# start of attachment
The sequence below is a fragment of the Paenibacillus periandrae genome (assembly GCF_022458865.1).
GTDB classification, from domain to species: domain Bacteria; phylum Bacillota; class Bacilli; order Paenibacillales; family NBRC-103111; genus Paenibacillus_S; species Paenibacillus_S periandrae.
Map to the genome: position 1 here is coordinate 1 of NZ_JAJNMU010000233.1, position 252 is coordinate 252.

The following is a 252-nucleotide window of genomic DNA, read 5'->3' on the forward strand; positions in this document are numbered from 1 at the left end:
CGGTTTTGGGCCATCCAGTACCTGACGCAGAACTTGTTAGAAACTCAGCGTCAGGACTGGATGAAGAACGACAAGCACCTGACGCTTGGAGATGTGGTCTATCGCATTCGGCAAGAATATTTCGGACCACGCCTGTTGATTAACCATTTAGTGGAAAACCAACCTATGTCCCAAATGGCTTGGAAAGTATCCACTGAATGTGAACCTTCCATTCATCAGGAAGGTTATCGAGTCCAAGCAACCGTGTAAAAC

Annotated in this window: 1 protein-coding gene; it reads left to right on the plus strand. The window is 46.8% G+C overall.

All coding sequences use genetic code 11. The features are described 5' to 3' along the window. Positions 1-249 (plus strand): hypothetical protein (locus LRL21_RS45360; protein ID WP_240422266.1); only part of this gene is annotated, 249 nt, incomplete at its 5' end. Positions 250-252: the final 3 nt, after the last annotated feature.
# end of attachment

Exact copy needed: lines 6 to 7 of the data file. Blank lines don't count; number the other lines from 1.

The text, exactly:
Annotated in this window: 1 protein-coding gene; it reads left to right on the plus strand. The window is 46.8% G+C overall.

All coding sequences use genetic code 11. The features are described 5' to 3' along the window. Positions 1-249 (plus strand): hypothetical protein (locus LRL21_RS45360; protein ID WP_240422266.1); only part of this gene is annotated, 249 nt, incomplete at its 5' end. Positions 250-252: the final 3 nt, after the last annotated feature.